Meet Angela López Lavado and Giuliana Huaman, Producers of Empoderatec


empoderatec[dropcap background="no" color="#333333"]Y[/dropcap]ou all know the Dream, Girl story by now. But did you know there’s been a very similar story unfolding in Peru? Angela López Lavado and Giuliana Huaman had each been meeting a lot of badass female entrepreneurs in the course of their careers, so they decided to come together and create Empoderatec, a documentary about female entrepreneurs in Peru’s tech space- with an all-female crew, no less. This week, we chatted with Angela and Giuliana about entrepreneurship in Peru and how women can crush it in that space.[divider type="dashed" spacing="10"]

Introduce yourselves! Tell us who you are and what you do.

Angela: I’ve worked as a freelancer and producer for five years now, but last year I started my own production company. I work with my boyfriend, who’s a developer. Last year, I started to learn more about the Peruvian ecosystem- I didn’t know we had so many female entrepreneurs. I started reading about them and I learned about Mariana Costa, who teaches low-income girls to develop websites. I started following her and then started following others, and then I went to Chile for an innovation conference and met a lot of people there. When I came back here, I started a radio show about entrepreneurship and independent music. I started inviting a lot of people from the entrepreneurship ecosystem to the show and got to know them a little bit more. I was like, this is the best way to work! One day, a colleague introduced me to Giuliana and told me she wanted to work on a project about women. I talked to her and she told me her idea about the documentary- she told me about Dream, Girl and we decided to do something like it for Peruvian women.

Giuliana: I’m a coach and mentor. I’ve been in the entrepreneurship world for three years now. I studied at the Founder Institute here in Lima, which comes from Silicon Valley. I started a startup, where I learned how to do things and how not to do things. The startup wasn’t successful- we were broke! That encouraged me to stay in this ecosystem and to start teaching people about what they should and shouldn’t do in the startup world. Through those three years, I got to know eight of the women we have in the documentary.[divider type="short" spacing="10"]

What’s Empoderatec’s message?

Giuliana: When I thought about the idea of making the documentary, I thought, why don’t we show people the side of entrepreneurs that people don’t know, the human side? Because the entrepreneurship ecosystem in Peru is really small, a lot of the people know how successful they are, but they don’t know that they have failed too. When I had this idea, I also felt, how can we get more young people interested in entrepreneurship? And a final goal is to give this information to everyone in Peru, so they know what is happening in this ecosystem. Concepts like startup is not a common or known world- people from traditional jobs don’t even know the world exists.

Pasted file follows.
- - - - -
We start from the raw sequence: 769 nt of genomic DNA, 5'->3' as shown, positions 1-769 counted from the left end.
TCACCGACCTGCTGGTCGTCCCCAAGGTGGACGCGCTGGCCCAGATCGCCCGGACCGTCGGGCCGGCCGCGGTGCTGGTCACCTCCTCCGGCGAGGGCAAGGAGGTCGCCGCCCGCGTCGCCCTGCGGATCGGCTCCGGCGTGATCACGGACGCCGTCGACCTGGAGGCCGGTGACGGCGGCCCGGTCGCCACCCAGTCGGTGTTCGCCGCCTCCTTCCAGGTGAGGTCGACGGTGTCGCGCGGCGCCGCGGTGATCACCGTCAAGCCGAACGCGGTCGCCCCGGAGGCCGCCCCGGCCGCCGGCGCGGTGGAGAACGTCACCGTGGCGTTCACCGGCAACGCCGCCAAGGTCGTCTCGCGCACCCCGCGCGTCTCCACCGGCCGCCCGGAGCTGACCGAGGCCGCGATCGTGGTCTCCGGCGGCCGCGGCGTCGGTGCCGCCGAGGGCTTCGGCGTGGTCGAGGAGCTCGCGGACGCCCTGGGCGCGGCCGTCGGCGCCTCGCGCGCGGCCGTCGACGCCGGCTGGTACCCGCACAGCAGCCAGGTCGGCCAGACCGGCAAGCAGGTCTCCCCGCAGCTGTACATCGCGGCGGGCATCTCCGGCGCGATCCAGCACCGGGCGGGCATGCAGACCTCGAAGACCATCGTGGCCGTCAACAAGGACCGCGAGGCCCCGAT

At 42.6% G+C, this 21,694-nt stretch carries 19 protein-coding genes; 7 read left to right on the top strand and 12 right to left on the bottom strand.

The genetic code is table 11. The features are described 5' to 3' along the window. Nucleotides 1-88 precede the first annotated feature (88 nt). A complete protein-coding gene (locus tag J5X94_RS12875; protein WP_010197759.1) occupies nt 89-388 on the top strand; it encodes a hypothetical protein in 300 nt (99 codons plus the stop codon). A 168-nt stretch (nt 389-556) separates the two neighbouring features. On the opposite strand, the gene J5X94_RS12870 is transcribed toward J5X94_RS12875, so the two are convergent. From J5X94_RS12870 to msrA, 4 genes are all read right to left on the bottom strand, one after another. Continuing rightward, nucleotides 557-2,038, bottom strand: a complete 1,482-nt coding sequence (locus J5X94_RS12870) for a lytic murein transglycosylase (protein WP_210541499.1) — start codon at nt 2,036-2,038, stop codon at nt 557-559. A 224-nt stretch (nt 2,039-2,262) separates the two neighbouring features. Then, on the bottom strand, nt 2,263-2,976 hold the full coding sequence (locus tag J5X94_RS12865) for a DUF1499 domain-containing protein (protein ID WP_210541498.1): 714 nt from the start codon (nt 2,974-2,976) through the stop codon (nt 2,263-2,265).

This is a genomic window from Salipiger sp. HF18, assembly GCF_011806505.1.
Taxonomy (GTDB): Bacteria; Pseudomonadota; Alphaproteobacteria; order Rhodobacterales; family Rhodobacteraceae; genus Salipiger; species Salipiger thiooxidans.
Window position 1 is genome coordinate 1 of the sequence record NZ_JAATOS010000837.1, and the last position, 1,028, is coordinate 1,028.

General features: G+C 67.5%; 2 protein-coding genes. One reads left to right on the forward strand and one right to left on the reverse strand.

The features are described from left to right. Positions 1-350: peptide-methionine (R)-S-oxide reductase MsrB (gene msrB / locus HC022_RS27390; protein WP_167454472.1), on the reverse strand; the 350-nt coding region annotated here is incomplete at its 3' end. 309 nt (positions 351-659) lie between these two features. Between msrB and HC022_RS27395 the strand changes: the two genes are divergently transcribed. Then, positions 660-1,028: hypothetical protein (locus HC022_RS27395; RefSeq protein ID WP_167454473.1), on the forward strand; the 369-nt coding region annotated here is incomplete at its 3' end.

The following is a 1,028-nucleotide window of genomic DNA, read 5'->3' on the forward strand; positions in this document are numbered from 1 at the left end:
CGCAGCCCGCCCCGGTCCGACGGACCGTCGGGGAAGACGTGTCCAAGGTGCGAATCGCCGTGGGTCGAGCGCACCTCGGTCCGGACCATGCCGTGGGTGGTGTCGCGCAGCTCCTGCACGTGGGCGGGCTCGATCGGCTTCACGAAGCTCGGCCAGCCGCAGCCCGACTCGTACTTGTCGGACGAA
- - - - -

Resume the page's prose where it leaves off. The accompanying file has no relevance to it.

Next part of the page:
Angela: When we were scouting for our trailer, even our cinematographer said, I know we’re doing this film about startups, and we told her how it worked, but she didn’t understand. So she was like, “Ok, camera here, camera here, and Angela, what is a startup?” So we really want to give people that information.[divider type="short" spacing="10"]

How does feminism play a part in the work you do?

Giuliana: Here in Peru, only 7% of professional women are developers. Only 31% of CEOs are women. Two years ago, women were finally included in entrepreneurship panels- before that, there were only all-male panels. We’ve been talking to a woman in Canada and we were talking about diversity- we don’t have many people of color working in tech here. Eighty-seven percent of women working in tech are here in Lima and we don’t have as much in rural areas. There has been discrimination here, and that’s why they added women in panels. People had a lot of doubts that women had the skills to run a startup. And so Startup Peru was asked to have more women in panels. We don’t have a women’s rights organization here about working in tech or professional life.

Angela: It’s not that we don’t have the opportunities- it’s more like there are a lot of people that doubt the abilities of women here.

Giuliana: We have a new president here and he is working toward gender equality. Because of that, if we release the documentary next year, it would match a lot of things the government is doing. So the documentary is going to help give this information so that a lot of women can join the tech movement and to be able to start their own companies.[divider type="short" spacing="10"]

Having talked to so many female entrepreneurs, what’s one piece of advice you’ve learned that all Peruvian women starting their own businesses should know?

Giuliana: We encourage women to start their companies now, because the system is a little bit more open than two years ago. You also have to get ready to be tough because it’s most likely that the people you’ll be working with will be men. It’s like one woman to twenty men, so you’ll need to be prepared.[divider type="short" spacing="10"]

How can the Feminist Wednesday community support your work?

Angela: Contribute to our crowdfunding campaign! It ends on October 28. You can also watch our trailer, visit our website, or follow us on Facebook.